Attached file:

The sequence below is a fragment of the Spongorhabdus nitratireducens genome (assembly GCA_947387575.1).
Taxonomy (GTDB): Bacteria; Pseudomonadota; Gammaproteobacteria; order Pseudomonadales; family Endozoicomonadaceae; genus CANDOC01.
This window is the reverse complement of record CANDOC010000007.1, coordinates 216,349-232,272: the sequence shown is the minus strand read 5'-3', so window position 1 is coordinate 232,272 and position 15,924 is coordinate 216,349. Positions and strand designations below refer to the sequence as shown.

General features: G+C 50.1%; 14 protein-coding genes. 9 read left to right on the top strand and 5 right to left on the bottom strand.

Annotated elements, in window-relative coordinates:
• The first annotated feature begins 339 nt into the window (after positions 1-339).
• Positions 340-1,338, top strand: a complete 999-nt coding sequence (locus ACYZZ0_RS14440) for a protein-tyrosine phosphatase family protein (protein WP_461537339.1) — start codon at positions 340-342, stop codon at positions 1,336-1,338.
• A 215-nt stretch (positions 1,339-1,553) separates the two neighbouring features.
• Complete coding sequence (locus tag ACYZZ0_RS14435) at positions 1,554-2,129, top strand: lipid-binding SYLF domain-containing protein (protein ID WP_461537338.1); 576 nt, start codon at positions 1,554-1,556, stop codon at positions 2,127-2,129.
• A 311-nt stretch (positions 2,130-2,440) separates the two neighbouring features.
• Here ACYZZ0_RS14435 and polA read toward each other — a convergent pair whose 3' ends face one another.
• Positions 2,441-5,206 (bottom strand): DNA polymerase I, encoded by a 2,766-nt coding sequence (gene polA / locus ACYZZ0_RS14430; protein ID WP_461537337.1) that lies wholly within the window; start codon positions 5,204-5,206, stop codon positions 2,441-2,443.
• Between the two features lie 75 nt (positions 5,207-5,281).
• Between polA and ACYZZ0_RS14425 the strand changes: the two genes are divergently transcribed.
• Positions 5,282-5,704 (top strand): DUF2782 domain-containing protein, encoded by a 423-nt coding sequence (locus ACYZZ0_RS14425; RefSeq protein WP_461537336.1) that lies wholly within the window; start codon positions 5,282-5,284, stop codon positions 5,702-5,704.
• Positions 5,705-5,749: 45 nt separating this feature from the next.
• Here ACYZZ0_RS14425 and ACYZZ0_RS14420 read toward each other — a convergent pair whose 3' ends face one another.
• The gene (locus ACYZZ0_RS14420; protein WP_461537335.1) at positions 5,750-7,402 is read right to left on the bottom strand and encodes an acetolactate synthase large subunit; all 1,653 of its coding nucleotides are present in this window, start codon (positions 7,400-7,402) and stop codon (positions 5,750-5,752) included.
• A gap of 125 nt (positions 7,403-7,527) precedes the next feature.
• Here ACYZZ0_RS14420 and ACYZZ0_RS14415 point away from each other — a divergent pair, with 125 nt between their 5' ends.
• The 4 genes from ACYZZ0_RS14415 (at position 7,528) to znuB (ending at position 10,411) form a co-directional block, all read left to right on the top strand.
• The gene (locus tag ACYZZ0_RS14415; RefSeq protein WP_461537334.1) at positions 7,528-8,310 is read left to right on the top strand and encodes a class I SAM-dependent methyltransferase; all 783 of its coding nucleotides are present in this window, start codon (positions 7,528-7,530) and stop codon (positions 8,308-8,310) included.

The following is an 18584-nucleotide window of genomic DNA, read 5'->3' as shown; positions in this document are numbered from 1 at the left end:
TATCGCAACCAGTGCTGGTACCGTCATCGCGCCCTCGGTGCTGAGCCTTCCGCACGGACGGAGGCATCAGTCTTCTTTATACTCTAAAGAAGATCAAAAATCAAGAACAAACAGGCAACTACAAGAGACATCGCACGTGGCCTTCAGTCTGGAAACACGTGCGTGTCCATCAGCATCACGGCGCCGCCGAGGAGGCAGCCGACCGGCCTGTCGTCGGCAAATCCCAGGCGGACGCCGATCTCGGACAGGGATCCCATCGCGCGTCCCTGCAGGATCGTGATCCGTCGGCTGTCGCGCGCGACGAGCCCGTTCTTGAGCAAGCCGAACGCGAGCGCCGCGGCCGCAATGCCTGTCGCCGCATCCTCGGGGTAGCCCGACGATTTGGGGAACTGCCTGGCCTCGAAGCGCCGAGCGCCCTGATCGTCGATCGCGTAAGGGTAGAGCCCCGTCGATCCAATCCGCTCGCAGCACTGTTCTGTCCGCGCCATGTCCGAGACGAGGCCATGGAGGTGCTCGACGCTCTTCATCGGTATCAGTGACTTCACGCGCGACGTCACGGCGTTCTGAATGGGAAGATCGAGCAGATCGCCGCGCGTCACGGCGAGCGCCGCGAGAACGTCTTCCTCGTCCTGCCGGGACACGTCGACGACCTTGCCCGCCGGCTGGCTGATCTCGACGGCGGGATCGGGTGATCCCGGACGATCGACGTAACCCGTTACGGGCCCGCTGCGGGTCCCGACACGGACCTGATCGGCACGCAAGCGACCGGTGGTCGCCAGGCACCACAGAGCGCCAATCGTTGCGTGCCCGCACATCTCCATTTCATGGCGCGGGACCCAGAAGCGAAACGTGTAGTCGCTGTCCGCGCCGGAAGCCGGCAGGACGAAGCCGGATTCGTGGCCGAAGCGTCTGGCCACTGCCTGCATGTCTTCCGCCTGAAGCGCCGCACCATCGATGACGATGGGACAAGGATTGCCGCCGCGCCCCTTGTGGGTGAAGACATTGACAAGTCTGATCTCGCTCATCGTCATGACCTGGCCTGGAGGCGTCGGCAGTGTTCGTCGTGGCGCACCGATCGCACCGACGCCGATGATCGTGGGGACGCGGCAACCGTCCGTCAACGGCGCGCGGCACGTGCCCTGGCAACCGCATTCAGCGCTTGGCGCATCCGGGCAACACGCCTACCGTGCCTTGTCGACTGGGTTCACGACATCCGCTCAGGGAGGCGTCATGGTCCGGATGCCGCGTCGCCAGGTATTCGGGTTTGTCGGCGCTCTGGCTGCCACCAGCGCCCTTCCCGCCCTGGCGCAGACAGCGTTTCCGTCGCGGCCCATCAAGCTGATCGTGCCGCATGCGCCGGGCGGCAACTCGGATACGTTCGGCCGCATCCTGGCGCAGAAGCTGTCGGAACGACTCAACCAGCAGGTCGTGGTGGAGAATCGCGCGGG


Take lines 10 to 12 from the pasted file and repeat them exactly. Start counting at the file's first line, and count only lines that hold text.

• A 311-nt stretch (positions 2,130-2,440) separates the two neighbouring features.
• Here ACYZZ0_RS14435 and polA read toward each other — a convergent pair whose 3' ends face one another.
• Positions 2,441-5,206 (bottom strand): DNA polymerase I, encoded by a 2,766-nt coding sequence (gene polA / locus ACYZZ0_RS14430; protein ID WP_461537337.1) that lies wholly within the window; start codon positions 5,204-5,206, stop codon positions 2,441-2,443.